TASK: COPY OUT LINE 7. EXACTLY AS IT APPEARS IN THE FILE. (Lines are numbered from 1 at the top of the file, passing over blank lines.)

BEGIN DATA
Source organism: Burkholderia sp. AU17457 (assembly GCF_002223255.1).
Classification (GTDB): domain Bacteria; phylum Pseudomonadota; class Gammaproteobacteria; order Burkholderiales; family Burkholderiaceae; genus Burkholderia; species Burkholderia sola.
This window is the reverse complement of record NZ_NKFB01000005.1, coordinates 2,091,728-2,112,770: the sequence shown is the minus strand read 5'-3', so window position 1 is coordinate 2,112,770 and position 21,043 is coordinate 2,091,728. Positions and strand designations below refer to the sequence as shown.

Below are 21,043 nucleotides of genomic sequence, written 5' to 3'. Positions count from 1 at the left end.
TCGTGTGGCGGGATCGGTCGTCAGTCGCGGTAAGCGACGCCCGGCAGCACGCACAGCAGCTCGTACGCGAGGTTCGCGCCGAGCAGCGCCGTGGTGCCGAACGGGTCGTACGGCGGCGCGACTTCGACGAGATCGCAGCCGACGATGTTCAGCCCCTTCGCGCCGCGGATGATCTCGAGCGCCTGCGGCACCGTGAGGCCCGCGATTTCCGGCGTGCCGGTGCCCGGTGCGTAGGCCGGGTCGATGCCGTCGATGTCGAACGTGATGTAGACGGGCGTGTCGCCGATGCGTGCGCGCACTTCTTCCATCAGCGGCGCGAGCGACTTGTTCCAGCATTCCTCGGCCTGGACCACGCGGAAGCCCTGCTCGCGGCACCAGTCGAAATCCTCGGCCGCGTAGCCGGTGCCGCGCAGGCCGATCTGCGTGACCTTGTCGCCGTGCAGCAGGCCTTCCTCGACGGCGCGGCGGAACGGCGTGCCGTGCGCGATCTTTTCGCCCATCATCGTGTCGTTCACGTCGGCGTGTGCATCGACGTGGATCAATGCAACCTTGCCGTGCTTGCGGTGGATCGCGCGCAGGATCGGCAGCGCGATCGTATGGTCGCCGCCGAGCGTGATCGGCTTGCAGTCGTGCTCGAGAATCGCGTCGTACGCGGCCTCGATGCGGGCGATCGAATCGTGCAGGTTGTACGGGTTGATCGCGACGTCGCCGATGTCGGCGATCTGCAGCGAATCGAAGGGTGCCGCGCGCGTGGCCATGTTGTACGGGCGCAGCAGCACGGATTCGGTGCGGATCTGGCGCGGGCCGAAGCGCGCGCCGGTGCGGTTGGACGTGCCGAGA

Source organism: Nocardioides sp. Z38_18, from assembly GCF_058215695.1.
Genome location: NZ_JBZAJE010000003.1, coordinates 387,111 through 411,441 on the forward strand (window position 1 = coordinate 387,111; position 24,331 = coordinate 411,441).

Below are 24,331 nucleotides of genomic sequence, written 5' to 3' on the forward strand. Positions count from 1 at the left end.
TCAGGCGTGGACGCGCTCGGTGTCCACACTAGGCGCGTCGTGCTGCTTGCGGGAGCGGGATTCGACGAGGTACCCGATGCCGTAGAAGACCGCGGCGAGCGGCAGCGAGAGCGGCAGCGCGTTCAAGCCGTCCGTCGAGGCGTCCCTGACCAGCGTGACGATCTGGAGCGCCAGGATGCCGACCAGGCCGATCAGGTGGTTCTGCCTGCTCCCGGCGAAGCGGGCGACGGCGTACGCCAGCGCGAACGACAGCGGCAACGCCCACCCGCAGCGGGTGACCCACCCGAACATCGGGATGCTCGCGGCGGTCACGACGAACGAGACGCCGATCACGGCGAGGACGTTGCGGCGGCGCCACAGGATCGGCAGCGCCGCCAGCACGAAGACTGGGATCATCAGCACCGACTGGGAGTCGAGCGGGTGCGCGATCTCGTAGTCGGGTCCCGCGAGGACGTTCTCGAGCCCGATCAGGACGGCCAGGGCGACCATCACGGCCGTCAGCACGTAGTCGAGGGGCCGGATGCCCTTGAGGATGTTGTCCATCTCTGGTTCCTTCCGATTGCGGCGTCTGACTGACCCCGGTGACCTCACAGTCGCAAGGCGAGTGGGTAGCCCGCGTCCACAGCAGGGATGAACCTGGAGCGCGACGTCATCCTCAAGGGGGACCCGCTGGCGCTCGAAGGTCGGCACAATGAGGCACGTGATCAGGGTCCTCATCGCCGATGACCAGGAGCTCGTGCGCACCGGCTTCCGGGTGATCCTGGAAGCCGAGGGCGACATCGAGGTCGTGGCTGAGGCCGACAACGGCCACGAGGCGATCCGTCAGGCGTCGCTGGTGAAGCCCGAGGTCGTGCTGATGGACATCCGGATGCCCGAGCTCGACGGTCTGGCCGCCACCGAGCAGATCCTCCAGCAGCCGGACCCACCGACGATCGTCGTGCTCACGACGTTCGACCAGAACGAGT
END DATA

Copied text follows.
Genome location: NZ_JBZAJE010000003.1, coordinates 387,111 through 411,441 on the forward strand (window position 1 = coordinate 387,111; position 24,331 = coordinate 411,441).